Laser Rotary Chuck Attachment
|Laser Rotary Chuck Attachment|
|Name||Rotary Wheel Attachment|
This tool can be used with the laser cutter to etch on round objects that fit in a chuck, such as wooden dowels.
The tool is stored in the black and yellow storage bin on the lower shelf of the red pallet rack next to the laser desk.
Make sure the laser head has clearance over the whole chuck, especially if you are engraving near the chuck. If it does not have clearance, do not engrave near the chuck! The laser head will move past the bounding box edge to decelerate while it is engraving. Failure to follow this will result in the laser head crashing into the rotary tool.
These instructions assume you understand how to operate Bumblebee.
- Important (Also probably outdated, this is only specific to Bumblebee and may result in poor results... more testing is needed) 72 mm in the Y-axis corresponds to 360° of rotation. No matter the diameter of your work piece, a 72 mm line will make one full circumference. This takes some time to get used to, and your design will likely need to be stretched or squished to look right. Ask the zone coordinator if you need help converting your design.
- Alternately for a one turn graphic, the graphic should have the same length as the work piece has as its circumference in the area you are enraging. then set the pulse unit to 1/2 the circumference. It is a complex process and it is a good idea to make a test piece with the same circumference as your project piece.
- Another solution accidentally stumbled on 12/22/2016 by Mike Fink: Set Machine Options > Worktable > Y-Axis > Pulse Unit to be 1/10000 your design's total y-dimension. For example, if engraving a 223.523 mm (x) by 374.251 mm (y) rectangle, leave X-axis pulse unit alone (bumblebee or wolverine specific value) but set Y-axis pulse unit to 0.0374251. This seems to scale the scan gap correctly with your art.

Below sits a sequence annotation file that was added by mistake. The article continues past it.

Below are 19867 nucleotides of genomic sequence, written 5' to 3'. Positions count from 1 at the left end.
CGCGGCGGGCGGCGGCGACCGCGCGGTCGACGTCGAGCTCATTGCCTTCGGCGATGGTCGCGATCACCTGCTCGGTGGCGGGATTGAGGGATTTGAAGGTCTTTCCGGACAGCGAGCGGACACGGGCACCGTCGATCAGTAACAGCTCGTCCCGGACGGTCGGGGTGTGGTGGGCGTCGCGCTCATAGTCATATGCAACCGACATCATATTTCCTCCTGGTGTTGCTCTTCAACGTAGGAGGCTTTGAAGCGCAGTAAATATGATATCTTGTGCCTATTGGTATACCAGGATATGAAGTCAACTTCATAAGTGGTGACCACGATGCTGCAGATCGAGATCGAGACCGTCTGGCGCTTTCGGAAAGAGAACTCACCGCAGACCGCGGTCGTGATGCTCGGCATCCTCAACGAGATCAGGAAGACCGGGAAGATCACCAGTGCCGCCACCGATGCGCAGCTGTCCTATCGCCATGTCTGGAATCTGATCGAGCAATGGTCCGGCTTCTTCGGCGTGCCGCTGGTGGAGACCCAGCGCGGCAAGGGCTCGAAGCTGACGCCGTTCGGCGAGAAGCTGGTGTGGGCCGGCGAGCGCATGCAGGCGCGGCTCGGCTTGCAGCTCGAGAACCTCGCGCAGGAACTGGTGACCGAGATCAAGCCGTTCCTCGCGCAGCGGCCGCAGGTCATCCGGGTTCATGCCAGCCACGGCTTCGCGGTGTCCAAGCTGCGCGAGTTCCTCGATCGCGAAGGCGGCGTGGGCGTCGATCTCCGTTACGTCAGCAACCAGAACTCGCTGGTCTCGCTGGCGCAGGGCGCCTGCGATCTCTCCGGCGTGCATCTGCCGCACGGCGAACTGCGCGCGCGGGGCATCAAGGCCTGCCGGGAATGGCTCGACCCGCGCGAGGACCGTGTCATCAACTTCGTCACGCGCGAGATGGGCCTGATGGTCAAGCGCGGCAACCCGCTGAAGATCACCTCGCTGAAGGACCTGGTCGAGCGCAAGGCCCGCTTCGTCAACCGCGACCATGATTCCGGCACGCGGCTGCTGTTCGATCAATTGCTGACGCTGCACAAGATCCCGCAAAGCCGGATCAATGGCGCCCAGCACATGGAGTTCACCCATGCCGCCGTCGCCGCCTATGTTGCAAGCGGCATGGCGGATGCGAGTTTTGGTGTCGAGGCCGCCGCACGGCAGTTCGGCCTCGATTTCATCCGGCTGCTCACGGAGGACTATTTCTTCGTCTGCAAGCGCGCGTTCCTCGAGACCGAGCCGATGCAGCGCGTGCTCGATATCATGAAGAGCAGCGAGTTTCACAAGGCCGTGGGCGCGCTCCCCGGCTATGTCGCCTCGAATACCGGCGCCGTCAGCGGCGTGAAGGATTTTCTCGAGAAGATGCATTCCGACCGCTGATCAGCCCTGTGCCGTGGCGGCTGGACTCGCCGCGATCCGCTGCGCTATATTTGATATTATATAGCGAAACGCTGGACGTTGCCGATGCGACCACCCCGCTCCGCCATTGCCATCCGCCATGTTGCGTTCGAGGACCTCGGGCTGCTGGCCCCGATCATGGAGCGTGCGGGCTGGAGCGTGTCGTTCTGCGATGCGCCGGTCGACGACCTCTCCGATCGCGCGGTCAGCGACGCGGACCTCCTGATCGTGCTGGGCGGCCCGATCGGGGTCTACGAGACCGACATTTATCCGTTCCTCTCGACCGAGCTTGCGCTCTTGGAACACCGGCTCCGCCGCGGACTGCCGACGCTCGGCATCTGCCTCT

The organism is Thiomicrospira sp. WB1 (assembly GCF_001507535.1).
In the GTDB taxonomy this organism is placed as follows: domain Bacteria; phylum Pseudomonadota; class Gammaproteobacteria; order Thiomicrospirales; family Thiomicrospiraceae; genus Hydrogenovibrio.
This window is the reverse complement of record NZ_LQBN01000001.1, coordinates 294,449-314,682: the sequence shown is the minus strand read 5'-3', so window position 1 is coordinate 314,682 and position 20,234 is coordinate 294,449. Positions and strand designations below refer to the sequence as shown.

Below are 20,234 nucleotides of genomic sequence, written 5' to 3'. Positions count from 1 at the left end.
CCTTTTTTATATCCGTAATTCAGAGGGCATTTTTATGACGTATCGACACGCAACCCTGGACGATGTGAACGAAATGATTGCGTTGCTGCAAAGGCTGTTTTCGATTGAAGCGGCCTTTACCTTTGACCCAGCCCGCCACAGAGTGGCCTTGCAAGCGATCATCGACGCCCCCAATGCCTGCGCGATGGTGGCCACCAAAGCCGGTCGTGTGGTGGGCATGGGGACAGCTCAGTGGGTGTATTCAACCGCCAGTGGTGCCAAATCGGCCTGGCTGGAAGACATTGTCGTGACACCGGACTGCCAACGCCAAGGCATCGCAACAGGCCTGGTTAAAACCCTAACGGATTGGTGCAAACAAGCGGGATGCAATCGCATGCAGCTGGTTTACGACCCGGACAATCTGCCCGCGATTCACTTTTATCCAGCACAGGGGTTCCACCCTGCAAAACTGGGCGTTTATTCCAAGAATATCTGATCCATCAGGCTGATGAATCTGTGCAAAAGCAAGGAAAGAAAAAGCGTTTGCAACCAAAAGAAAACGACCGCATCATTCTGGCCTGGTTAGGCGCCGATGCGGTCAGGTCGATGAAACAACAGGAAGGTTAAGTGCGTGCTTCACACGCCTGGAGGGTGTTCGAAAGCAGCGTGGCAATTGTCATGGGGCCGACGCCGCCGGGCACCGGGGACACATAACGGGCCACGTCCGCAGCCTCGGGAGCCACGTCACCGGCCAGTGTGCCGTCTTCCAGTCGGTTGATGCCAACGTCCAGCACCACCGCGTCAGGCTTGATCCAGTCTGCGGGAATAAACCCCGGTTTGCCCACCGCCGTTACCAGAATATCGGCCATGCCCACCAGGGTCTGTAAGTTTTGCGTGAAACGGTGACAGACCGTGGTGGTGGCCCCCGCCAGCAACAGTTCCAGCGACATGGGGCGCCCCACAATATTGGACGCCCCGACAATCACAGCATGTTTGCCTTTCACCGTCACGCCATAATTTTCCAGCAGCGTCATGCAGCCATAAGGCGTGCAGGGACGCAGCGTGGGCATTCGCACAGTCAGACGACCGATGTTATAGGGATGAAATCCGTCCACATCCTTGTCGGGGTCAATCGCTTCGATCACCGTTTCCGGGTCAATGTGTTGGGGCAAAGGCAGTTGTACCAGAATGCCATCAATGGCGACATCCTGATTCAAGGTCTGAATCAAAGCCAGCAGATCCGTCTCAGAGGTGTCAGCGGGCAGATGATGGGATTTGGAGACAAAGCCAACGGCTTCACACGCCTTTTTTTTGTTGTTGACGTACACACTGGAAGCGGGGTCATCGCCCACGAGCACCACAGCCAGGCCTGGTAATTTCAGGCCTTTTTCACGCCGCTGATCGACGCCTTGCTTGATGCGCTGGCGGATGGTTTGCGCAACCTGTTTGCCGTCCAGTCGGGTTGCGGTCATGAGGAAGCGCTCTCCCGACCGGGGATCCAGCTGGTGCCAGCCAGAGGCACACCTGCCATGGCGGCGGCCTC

- Make sure the red dot is lined up with where the laser fires. Do this by focusing the laser on a piece of scrap, test fire the laser, and adjust the direction of the red dot with a hex wrench.
- Lower the bed approx 6-8 inches.
- Place the rotary chuck tool on the bed, making sure the cord comes out the left side. Align its front edge with a line in the honeycomb. (Optionally, you can also use carpenters' squares to line it up square with the laser chases, or the X axis alignment jig see below)
- Use the directional pad to move the laser head over the tape mark indicating the middle of the rotary axis.
- Focus the laser head over the tape line.
- Adjust the position so the red dot is lined up with the edge of the tape. The laser is now aligned over the rotary tool.
Setup & Cutting
- Start Lasercut with the shortcut labeled "Bumblebee"
- Plug the rotary tool into the switch box and flip the switch toward the rotary tool plug.
- Press +Y on the directional pad until the tool stops spinning.
- Make sure the correct chuck set is properly inserted, and clamp your work piece in the chuck.
- Move the laser head to the desired horizontal position on your work piece.
- Load your file in Lasercut and set the origin to the top edge.
- Upload your file to the laser.
- Test the bounding box.
- Cut/Engrave your piece.
- Unplug the rotary tool from the switch box.
- Turn the switch box back to normal Y-axis mode.
- Put the rotary tool away in the storage bin.
X axis alignment jig
- This tool was made by Greg Smith so if you need help contact him
- Install the pointed center tool in the chuck, this will determine the center of the chuck end.
- Mount the alignment tool between centers and use the squaring leg to rotate it to the vertical position, this aligns the centering line with the chuck attachment tool.
- make sure the laser's tip is approximately at the focal distance, then by manipulating the X axis you can see if the red dot aligns with the line in the alignment jig,
- Adjust the Chuck attachment too as required.
Authorized Users and Trainers
|Trainer Name||Certified Date|
|User Name||Authorized By||Date of Most Recent Training